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PM visits Roi Et ‘as a servant, not a boss’

Posted by pakin On August - 25 - 2016 ADD COMMENTS

PRIME MINISTER Prayut Chan-o-cha yesterday visited the Northeastern province of Roi Et amid speculation his trip was an effort to gain favour in a region that had overwhelmingly rejected the charter draft in the August 7 referendum.

Though Prayut said he planned to visit all provinces regardless of how they had voted in the referendum, he publicly expressed his empathy for the province and the region known as Isaan, and tried to convince them that he had done his best as premier.

“I give importance to Roi Et and the Isaan region the most, no matter whether [Isaan voters] accepted or rejected [the charter draft] referendum,” said Prayut.

“I wholeheartedly trust that the people of Roi Et actually gave me support despite the results. I am never angry about that, and my visit today is as your servant, not a boss, as I’m a military officer serving the people and the country.

“I have not come to make you love me but to bring love to you. We have to work with together for a little while and I want you to have hopes and see the future.”

Prayut urged them to embrace the referendum as a starting point for democracy. He asked them not to be concerned about who would become the next prime minister, and said they should consider the performance of candidates rather than listen to what other people said.

“I wonder whether he or she would perform as much as I do,” he said.

Roi Et saw the region’s second highest percentage of “No” votes against the charter, and the highest against the additional question, 64 and 67.8 per cent respectively. Political observers believe the province’s referendum results were Prayut‘s motivation to visit the province.

During his one-day trip, Prayut presided over a meeting held at Roi Et Rajaphat University to follow up on the implementation of the policies involving local government agencies.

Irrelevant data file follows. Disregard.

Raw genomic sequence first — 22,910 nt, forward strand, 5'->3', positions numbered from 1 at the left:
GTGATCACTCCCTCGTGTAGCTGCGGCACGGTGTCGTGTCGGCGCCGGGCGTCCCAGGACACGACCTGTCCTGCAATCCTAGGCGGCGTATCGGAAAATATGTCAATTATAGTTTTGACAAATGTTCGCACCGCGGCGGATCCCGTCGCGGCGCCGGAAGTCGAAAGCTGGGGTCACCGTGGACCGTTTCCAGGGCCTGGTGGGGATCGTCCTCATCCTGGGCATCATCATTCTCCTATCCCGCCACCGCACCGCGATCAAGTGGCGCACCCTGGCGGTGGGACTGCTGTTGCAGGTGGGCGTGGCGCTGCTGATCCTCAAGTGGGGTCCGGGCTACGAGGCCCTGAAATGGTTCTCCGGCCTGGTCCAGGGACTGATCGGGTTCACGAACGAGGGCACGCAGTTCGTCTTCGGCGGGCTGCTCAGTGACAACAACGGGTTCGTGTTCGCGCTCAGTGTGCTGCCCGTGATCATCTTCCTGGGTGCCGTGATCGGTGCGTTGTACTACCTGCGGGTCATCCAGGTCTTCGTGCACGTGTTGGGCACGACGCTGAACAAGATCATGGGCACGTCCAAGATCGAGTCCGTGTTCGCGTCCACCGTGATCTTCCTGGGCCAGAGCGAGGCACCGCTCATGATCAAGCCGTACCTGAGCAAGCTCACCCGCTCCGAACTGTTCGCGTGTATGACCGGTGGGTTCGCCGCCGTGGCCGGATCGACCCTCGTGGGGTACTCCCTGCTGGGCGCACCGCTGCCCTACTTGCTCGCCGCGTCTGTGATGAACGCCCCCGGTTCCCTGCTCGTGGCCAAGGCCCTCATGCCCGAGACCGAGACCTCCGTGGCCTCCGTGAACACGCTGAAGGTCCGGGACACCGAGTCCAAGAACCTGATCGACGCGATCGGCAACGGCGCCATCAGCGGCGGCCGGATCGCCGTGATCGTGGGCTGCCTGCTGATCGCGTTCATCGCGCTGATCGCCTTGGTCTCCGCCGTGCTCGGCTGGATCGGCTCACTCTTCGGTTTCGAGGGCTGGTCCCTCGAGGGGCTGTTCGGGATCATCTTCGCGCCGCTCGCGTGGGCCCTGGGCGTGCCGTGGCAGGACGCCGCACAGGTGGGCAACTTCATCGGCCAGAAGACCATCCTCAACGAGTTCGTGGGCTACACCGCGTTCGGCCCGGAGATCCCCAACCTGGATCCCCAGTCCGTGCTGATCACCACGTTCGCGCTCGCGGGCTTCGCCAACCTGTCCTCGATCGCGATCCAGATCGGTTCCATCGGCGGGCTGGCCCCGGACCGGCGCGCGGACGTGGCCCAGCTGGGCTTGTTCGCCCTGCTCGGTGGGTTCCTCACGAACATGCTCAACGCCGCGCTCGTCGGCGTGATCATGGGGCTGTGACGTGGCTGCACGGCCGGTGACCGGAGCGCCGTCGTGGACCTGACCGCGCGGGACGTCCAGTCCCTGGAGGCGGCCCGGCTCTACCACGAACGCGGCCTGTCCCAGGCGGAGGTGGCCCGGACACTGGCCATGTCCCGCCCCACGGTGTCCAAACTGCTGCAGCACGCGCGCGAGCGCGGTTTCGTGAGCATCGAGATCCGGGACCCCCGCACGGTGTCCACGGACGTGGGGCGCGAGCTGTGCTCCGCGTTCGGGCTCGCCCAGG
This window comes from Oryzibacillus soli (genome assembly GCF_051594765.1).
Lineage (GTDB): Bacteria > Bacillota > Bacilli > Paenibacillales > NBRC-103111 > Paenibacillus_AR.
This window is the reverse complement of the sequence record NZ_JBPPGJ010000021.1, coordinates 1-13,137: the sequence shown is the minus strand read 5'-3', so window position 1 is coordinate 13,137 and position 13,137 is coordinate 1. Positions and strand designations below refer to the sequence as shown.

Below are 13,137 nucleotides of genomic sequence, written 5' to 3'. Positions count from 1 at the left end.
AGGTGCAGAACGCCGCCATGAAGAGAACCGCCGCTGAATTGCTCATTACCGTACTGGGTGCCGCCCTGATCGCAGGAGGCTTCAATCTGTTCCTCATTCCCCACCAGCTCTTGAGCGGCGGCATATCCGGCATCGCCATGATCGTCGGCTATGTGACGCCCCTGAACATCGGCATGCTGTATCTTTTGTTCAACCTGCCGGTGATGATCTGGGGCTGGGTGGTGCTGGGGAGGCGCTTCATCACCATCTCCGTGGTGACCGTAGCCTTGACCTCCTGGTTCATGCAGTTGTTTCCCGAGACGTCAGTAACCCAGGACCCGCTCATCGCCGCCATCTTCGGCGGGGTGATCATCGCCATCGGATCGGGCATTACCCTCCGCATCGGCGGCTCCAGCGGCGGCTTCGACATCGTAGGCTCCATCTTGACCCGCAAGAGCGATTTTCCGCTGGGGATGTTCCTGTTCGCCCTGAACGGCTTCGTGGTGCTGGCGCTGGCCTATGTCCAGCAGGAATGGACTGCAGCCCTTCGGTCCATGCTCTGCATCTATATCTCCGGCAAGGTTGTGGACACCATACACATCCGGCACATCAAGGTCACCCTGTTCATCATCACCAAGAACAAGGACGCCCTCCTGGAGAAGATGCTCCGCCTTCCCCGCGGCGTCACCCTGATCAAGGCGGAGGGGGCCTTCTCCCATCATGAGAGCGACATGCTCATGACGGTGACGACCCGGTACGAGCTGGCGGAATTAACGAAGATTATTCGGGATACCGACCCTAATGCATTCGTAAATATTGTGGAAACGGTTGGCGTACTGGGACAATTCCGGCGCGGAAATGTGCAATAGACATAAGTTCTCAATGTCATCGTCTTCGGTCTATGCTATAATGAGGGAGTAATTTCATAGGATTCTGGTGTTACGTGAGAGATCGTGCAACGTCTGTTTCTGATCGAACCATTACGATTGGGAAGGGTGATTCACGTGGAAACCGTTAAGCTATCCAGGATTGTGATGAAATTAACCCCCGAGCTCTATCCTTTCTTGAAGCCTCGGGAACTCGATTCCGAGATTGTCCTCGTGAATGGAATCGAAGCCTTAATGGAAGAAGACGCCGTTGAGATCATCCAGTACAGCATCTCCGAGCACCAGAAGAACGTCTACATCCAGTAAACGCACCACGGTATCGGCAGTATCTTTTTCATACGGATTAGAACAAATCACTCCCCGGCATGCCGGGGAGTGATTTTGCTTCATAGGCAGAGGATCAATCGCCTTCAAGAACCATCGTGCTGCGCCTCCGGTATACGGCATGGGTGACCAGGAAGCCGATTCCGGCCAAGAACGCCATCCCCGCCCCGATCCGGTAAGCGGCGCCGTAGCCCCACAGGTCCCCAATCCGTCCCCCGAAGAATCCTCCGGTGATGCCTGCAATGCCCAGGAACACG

“Don’t be worried that I will cling to power. I have exercised my power to steer the nation forward, never for a second did I deploy it to garner popularity. Though [Roi Et people] don’t like me, I have already allocated more than a billion [baht] of the budget to projects proposed by the province.

“Please tell those who have not come here today that I have never hated them. But, it is because they don’t understand [the premier] and receive distorted information,” he said.

Before the meeting, he told university lecturers and students that true democracy is about co-existence of different opinions without using “guns” and violence. He also asked students to understand that he could not release those student activists, the junta dissenters who were charged and detained following the violation of laws and regulations.

Prayut also urged them to look forward and not get involved in conflicts. “Please be picky and choose what to listen to. Do not listen too much to matters of conflict and nonsense stuff.”

Prayut asked the people to believe and listen to him while the country is dealing with conflicts and said he is the one to steadily push the country forward.

The government delegation on the trip included Deputy PM General Tanasak Patimapragorn, Interior Minister General Anupong Paojinda and Agriculture and Cooperatives Minister General Chatchai Sarikalya.

At the meeting, Prayut also gave the green light to an economic plan for the area and urged local agencies to start implementing projects related to government policies within the 2017 fiscal year.

According to provincial governor Anusorn Kaewkangwan, the plan focuses on producing value-added jasmine rice grown in Thung Kula Rong Hai, promoting the province’s tourism, and developing Roi Et to be the transportation and investment centre in the central Isaan region.

Democrat Party politician Phumsan Seniwong na Ayutthaya said he appreciated Prayut‘s visit and said the area is still struggling with poverty and has the country’s widest gap between the well-off and the poor.

But Pheu Thai Party key figure Surapong Towichakchaikul decried the trip. He said Prayut should stay in the area overnight to see the real problems in the area. Prayut flew back to Bangkok in the evening.

PM says ‘sorry’ for latest flare-up at reporters

Posted by pakin On February - 11 - 2016 ADD COMMENTS

Prime Minister Prayut Chan-o-cha gave an cold shoulder to a troop of reporters at Government House as he arrived for a meeting yesterday.

Before attending the annual internal security meeting in the morning, he encountered the reporters, who greeted him a “wai” of respect. Prayut returned the gesture, but remained silent and stony-faced before walking past them to the meeting room.

The Premier later told the meeting that people may or may not understand his recent bouts of anger, but he had been trying his best to curb his emotional expressions.